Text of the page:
Peste des petits ruminants (PPR), also known as ‘goat plague’, is a viral disease related to rinderpest of sheep as well as goats. This contagious transboundary disease hurts the livelihoods of millions of small-scale livestock farmers, threatening food security with estimated economic losses exceeding USD1.5 billion per year. The disease threatens 80 per cent of …
Scientists working at the International Livestock Research Institute (ILRI) have found a way to significantly increase the vaccination coverage of goats and sheep in the Sahel against one of the most common and widely feared animal diseases—the peste des petits ruminants (PPR) or ovine rinderpest—a viral infection which is endemic to the region and kills …
Over the past two months ILRI and Nanjing Agricultural University (NAU) have had a number of engagements that culminated in the signing of a memorandum of understanding between the two institutions on 30 October 2019.
In early June this year, policymakers, researchers, government and private sector representatives from Kenya, Germany and Uganda met in Kampala to launch the BuildUganda project. Funded by the German government, BuildUganda is a research for development collaboration to prevent and tackle animal diseases and zoonoses in Uganda. Its focus on ‘healthy animals for healthy food and healthy people’ reflects the importance of livestock in the lives and livelihoods of Uganda’s population.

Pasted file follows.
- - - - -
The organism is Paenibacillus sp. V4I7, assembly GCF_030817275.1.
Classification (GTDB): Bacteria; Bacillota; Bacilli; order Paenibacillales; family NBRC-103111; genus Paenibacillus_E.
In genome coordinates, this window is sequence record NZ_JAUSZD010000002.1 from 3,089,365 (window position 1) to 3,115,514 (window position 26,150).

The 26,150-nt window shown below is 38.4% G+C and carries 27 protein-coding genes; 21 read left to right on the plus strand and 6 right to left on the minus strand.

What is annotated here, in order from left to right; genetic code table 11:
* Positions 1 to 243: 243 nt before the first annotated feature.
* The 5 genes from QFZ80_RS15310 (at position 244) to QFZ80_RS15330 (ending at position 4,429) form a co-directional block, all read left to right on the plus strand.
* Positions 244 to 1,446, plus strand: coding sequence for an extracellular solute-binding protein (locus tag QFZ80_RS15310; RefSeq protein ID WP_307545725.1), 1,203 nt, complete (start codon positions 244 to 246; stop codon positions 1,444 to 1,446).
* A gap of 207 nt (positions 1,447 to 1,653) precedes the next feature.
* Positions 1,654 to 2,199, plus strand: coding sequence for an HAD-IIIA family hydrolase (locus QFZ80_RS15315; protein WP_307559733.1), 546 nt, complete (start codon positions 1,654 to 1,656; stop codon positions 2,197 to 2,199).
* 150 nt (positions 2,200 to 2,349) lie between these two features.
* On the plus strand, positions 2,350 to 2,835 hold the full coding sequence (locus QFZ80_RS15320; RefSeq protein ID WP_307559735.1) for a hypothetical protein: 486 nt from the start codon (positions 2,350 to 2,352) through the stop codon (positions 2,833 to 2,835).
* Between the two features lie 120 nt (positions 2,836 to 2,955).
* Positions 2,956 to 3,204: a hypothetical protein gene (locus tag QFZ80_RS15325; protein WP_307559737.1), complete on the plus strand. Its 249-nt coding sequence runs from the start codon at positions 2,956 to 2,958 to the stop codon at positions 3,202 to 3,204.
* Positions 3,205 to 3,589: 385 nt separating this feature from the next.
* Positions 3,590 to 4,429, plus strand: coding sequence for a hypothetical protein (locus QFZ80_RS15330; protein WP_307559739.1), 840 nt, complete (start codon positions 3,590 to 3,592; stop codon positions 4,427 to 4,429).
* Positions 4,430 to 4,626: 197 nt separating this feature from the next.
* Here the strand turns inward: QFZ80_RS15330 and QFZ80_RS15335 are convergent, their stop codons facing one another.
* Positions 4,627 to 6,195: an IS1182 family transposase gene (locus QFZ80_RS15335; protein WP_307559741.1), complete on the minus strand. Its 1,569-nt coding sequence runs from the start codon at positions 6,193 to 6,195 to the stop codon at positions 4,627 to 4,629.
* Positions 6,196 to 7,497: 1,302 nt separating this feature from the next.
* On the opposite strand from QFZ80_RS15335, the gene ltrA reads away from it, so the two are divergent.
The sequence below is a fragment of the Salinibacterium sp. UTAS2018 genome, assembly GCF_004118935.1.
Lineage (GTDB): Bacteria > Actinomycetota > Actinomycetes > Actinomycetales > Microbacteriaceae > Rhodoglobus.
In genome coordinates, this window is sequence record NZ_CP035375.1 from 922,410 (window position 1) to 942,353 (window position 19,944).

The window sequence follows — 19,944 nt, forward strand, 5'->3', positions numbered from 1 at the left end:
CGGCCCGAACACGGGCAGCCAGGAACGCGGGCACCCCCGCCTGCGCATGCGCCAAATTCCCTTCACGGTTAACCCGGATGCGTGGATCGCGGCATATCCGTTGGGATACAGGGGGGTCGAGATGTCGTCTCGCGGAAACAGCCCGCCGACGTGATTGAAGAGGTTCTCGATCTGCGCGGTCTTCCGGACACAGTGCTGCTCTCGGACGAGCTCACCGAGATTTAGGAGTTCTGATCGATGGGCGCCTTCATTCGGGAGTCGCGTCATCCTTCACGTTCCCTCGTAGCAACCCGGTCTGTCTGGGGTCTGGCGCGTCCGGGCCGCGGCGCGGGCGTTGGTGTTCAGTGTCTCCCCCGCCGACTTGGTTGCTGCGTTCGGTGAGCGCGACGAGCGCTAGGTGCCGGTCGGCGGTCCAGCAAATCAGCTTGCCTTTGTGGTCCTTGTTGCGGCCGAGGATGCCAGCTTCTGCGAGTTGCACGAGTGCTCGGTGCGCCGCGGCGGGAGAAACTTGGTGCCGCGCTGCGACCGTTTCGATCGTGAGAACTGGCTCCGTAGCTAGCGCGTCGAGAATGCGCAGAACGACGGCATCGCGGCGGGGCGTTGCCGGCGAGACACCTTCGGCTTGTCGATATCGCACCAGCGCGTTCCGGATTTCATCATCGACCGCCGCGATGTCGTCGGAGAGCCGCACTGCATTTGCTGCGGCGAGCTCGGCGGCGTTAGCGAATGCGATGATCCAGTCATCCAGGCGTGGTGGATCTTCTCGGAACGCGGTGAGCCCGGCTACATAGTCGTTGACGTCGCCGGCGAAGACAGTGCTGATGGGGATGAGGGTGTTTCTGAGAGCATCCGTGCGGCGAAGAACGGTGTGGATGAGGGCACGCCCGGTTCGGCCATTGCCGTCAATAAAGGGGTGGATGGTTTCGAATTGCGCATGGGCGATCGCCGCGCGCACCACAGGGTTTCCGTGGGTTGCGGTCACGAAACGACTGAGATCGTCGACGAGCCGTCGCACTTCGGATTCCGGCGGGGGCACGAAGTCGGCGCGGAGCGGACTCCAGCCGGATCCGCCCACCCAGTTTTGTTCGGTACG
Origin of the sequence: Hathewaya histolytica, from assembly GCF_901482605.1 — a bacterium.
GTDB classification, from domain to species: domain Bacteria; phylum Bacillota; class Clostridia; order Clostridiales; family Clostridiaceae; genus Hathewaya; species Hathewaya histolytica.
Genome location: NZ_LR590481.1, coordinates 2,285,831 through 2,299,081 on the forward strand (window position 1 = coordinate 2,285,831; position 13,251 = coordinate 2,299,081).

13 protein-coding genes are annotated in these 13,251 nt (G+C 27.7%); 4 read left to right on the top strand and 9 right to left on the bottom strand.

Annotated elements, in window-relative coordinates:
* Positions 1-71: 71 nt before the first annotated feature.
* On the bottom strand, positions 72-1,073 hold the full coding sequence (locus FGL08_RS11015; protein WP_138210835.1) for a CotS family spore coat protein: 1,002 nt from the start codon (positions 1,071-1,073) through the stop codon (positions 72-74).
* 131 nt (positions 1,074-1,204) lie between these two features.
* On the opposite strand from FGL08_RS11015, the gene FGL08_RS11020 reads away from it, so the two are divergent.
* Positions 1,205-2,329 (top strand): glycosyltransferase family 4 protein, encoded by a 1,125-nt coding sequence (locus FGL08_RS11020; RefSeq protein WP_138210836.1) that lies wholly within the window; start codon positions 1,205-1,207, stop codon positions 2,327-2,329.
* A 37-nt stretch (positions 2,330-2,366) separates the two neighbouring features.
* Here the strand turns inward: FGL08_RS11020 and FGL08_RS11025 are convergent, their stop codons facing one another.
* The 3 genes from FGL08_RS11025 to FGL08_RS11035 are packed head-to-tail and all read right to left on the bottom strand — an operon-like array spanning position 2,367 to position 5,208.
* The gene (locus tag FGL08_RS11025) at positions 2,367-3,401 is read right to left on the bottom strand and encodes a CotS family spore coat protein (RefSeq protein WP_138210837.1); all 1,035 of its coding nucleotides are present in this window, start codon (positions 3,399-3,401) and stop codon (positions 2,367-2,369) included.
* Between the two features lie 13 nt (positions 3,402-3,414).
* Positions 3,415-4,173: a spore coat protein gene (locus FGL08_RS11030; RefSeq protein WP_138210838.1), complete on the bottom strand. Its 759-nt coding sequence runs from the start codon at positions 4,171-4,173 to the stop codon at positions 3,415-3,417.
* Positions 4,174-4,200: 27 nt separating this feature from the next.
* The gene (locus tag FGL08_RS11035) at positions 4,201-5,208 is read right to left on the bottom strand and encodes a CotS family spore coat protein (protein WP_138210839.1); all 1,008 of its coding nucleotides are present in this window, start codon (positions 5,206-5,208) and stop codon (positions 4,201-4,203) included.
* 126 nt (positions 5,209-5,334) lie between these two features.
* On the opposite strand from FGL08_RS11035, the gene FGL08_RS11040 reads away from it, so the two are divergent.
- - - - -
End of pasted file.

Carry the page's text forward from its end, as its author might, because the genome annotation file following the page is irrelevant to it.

In early June this year, the BuildUganda research for development project was launched at a workshop with stakeholders. The component on controlling and eradicating Peste des Petits Ruminants (PPR) in Uganday aims to support Uganda’s national PPR control and eradication strategy by developing a socio-economic framework to assess the impact of PPR interventions, updating the epidemiological status of PPR to allow assessment of control options, and assess capacity development gaps in the implementation of the strategy.
The United States and Mali have announced a five-year partnership that will promote food security and livelihood resilience in the West African country. Mali is one of 12 partner countries selected for this new phase of Feed the Future initiatives in Africa.
Today, policymakers, researchers and academics, donors, civil society, as well as government and private sector representatives from Uganda, Kenya and Germany meet to boost investment in Uganda’s livestock.